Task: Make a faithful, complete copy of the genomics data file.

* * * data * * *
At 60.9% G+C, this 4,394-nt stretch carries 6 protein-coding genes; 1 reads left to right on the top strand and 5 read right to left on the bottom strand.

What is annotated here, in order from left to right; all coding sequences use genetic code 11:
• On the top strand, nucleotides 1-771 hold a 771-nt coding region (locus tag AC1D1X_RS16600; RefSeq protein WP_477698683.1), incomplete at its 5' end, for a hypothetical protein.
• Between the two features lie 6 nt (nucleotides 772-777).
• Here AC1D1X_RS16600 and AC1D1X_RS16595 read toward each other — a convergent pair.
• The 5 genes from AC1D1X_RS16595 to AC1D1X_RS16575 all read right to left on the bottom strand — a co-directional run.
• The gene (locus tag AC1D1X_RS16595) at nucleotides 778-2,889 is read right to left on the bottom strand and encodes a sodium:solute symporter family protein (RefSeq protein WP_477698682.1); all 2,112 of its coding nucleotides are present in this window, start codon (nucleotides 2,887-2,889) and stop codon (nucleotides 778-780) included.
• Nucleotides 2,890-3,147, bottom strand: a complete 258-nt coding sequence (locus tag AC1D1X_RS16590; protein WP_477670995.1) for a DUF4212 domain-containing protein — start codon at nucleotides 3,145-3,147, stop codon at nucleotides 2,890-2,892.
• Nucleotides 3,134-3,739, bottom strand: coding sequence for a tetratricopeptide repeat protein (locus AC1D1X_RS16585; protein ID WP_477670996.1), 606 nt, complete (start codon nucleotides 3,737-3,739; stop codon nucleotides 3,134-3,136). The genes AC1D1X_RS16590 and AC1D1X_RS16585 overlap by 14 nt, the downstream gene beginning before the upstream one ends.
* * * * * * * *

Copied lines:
At 60.9% G+C, this 4,394-nt stretch carries 6 protein-coding genes; 1 reads left to right on the top strand and 5 read right to left on the bottom strand.

What is annotated here, in order from left to right; all coding sequences use genetic code 11:
• On the top strand, nucleotides 1-771 hold a 771-nt coding region (locus tag AC1D1X_RS16600; RefSeq protein WP_477698683.1), incomplete at its 5' end, for a hypothetical protein.
• Between the two features lie 6 nt (nucleotides 772-777).
• Here AC1D1X_RS16600 and AC1D1X_RS16595 read toward each other — a convergent pair.
• The 5 genes from AC1D1X_RS16595 to AC1D1X_RS16575 all read right to left on the bottom strand — a co-directional run.
• The gene (locus tag AC1D1X_RS16595) at nucleotides 778-2,889 is read right to left on the bottom strand and encodes a sodium:solute symporter family protein (RefSeq protein WP_477698682.1); all 2,112 of its coding nucleotides are present in this window, start codon (nucleotides 2,887-2,889) and stop codon (nucleotides 778-780) included.
• Nucleotides 2,890-3,147, bottom strand: a complete 258-nt coding sequence (locus tag AC1D1X_RS16590; protein WP_477670995.1) for a DUF4212 domain-containing protein — start codon at nucleotides 3,145-3,147, stop codon at nucleotides 2,890-2,892.
• Nucleotides 3,134-3,739, bottom strand: coding sequence for a tetratricopeptide repeat protein (locus AC1D1X_RS16585; protein ID WP_477670996.1), 606 nt, complete (start codon nucleotides 3,737-3,739; stop codon nucleotides 3,134-3,136). The genes AC1D1X_RS16590 and AC1D1X_RS16585 overlap by 14 nt, the downstream gene beginning before the upstream one ends.